4. High-resolution coherent three-dimensional spectroscopy of Br2.

    Science.gov (United States)

    Chen, Peter C; Wells, Thresa A; Strangfeld, Benjamin R

    2013-07-25

    In the past, high-resolution spectroscopy has been limited to small, simple molecules that yield relatively uncongested spectra. Larger and more complex molecules have a higher density of peaks and are susceptible to complications (e.g., effects from conical intersections) that can obscure the patterns needed to resolve and assign peaks. Recently, high-resolution coherent two-dimensional (2D) spectroscopy has been used to resolve and sort peaks into easily identifiable patterns for molecules where pattern-recognition has been difficult. For very highly congested spectra, however, the ability to resolve peaks using coherent 2D spectroscopy is limited by the bandwidth of instrumentation. In this article, we introduce and investigate high-resolution coherent three-dimensional spectroscopy (HRC3D) as a method for dealing with heavily congested systems. The resulting patterns are unlike those in high-resolution coherent 2D spectra. Analysis of HRC3D spectra could provide a means for exploring the spectroscopy of large and complex molecules that have previously been considered too difficult to study.

  5. Extension of least squares spectral resolution algorithm to high-resolution lipidomics data

    Energy Technology Data Exchange (ETDEWEB)

    Zeng, Ying-Xu [Department of Chemistry, University of Bergen, PO Box 7803, N-5020 Bergen (Norway); Mjøs, Svein Are, E-mail: svein.mjos@kj.uib.no [Department of Chemistry, University of Bergen, PO Box 7803, N-5020 Bergen (Norway); David, Fabrice P.A. [Bioinformatics and Biostatistics Core Facility, School of Life Sciences, Ecole Polytechnique Fédérale de Lausanne (EPFL) and Swiss Institute of Bioinformatics (SIB), Lausanne (Switzerland); Schmid, Adrien W. [Proteomics Core Facility, Ecole Polytechnique Fédérale de Lausanne (EPFL), 1015 Lausanne (Switzerland)

    2016-03-31

    Lipidomics, which focuses on the global study of molecular lipids in biological systems, has been driven tremendously by technical advances in mass spectrometry (MS) instrumentation, particularly high-resolution MS. This requires powerful computational tools that handle the high-throughput lipidomics data analysis. To address this issue, a novel computational tool has been developed for the analysis of high-resolution MS data, including the data pretreatment, visualization, automated identification, deconvolution and quantification of lipid species. The algorithm features the customized generation of a lipid compound library and mass spectral library, which covers the major lipid classes such as glycerolipids, glycerophospholipids and sphingolipids. Next, the algorithm performs least squares resolution of spectra and chromatograms based on the theoretical isotope distribution of molecular ions, which enables automated identification and quantification of molecular lipid species. Currently, this methodology supports analysis of both high and low resolution MS as well as liquid chromatography-MS (LC-MS) lipidomics data. The flexibility of the methodology allows it to be expanded to support more lipid classes and more data interpretation functions, making it a promising tool in lipidomic data analysis. - Highlights: • A flexible strategy for analyzing MS and LC-MS data of lipid molecules is proposed. • Isotope distribution spectra of theoretically possible compounds were generated. • High resolution MS and LC-MS data were resolved by least squares spectral resolution. • The method proposed compounds that are likely to occur in the analyzed samples. • The proposed compounds matched results from manual interpretation of fragment spectra.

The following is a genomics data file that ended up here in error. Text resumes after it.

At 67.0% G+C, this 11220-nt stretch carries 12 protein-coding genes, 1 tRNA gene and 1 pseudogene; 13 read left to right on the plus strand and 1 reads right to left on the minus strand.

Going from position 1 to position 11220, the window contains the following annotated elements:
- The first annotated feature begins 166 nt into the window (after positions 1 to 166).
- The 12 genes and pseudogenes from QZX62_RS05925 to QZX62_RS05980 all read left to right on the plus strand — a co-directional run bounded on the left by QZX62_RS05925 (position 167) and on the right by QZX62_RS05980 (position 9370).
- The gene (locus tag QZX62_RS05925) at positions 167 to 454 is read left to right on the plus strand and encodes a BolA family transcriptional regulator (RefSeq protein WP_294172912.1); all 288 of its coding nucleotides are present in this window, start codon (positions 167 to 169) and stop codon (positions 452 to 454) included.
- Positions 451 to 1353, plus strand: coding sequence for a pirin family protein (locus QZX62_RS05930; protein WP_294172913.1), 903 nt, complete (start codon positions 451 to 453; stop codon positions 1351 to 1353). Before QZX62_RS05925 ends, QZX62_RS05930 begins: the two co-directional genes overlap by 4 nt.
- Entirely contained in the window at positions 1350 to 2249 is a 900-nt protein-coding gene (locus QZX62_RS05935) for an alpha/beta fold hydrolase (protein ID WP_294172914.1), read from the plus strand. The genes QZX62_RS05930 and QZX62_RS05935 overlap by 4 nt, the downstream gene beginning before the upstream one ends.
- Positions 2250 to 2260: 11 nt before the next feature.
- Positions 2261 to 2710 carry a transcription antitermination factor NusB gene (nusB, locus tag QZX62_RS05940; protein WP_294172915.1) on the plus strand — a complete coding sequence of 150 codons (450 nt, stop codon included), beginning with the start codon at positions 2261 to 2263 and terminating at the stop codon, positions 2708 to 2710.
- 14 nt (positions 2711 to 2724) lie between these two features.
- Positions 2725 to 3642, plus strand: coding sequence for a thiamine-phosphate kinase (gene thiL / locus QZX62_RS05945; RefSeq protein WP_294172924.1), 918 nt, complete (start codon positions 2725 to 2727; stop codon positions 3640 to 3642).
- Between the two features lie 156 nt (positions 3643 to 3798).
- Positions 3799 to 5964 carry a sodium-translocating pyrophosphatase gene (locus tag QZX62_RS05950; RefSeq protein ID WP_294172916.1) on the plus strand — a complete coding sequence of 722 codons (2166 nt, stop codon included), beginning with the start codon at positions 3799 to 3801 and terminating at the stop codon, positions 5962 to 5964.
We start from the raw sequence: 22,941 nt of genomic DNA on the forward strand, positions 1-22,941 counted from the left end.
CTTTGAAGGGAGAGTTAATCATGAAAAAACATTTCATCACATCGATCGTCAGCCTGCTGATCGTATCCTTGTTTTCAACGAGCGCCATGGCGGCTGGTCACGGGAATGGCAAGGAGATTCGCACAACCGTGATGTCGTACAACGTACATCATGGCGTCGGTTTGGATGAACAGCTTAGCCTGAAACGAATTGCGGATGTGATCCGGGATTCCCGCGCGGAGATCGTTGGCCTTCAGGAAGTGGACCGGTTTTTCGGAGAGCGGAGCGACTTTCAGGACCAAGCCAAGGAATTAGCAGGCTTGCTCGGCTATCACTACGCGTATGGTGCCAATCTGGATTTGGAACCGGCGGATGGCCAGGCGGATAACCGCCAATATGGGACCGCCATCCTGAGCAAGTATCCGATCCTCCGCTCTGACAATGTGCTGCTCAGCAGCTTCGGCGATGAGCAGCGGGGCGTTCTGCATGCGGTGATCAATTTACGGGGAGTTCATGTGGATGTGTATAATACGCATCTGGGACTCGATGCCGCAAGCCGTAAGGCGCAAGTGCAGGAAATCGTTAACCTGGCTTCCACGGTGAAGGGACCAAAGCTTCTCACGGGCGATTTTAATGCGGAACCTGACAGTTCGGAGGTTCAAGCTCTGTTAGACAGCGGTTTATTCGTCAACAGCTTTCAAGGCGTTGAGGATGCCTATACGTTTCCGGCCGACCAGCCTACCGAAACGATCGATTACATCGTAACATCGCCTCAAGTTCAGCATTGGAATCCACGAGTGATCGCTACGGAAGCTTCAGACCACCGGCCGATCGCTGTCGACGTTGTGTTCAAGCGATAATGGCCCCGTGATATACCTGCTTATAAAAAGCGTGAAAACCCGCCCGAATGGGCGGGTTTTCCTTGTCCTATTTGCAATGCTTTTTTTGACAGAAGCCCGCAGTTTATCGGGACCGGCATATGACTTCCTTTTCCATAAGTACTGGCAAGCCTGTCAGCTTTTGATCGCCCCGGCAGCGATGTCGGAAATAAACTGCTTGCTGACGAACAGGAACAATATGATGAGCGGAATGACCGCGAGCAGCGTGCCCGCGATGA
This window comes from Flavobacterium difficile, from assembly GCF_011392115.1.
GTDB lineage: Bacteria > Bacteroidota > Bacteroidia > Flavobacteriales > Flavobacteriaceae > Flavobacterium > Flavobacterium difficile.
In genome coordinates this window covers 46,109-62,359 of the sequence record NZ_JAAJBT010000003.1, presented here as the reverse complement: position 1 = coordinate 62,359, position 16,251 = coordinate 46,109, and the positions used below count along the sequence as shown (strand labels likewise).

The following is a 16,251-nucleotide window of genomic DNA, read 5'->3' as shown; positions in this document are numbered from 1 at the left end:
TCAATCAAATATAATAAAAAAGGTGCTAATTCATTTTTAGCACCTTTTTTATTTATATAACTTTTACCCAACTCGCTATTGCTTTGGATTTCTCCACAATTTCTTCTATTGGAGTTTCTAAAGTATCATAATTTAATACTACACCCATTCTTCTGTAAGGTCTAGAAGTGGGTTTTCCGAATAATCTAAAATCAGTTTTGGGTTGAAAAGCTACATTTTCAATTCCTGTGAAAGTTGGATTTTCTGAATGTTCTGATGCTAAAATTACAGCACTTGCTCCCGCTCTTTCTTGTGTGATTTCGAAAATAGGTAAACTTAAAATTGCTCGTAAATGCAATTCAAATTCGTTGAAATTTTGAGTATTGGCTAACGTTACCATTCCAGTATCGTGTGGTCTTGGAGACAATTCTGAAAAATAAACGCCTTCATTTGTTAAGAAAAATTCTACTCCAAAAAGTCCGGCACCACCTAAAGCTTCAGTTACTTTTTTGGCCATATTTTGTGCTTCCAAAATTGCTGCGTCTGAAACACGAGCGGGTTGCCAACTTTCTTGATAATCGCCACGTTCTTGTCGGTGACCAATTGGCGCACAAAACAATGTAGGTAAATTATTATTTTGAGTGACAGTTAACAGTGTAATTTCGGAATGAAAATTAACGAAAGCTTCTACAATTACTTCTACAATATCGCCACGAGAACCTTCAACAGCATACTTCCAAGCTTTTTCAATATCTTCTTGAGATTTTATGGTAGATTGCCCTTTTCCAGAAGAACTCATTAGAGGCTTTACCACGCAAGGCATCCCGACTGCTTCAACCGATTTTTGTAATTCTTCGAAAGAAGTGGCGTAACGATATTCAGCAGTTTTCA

6. Extension of least squares spectral resolution algorithm to high-resolution lipidomics data

    International Nuclear Information System (INIS)

    Zeng, Ying-Xu; Mjøs, Svein Are; David, Fabrice P.A.; Schmid, Adrien W.

    2016-01-01

    Lipidomics, which focuses on the global study of molecular lipids in biological systems, has been driven tremendously by technical advances in mass spectrometry (MS) instrumentation, particularly high-resolution MS. This requires powerful computational tools that handle the high-throughput lipidomics data analysis. To address this issue, a novel computational tool has been developed for the analysis of high-resolution MS data, including the data pretreatment, visualization, automated identification, deconvolution and quantification of lipid species. The algorithm features the customized generation of a lipid compound library and mass spectral library, which covers the major lipid classes such as glycerolipids, glycerophospholipids and sphingolipids. Next, the algorithm performs least squares resolution of spectra and chromatograms based on the theoretical isotope distribution of molecular ions, which enables automated identification and quantification of molecular lipid species. Currently, this methodology supports analysis of both high and low resolution MS as well as liquid chromatography-MS (LC-MS) lipidomics data. The flexibility of the methodology allows it to be expanded to support more lipid classes and more data interpretation functions, making it a promising tool in lipidomic data analysis. - Highlights: • A flexible strategy for analyzing MS and LC-MS data of lipid molecules is proposed. • Isotope distribution spectra of theoretically possible compounds were generated. • High resolution MS and LC-MS data were resolved by least squares spectral resolution. • The method proposed compounds that are likely to occur in the analyzed samples. • The proposed compounds matched results from manual interpretation of fragment spectra.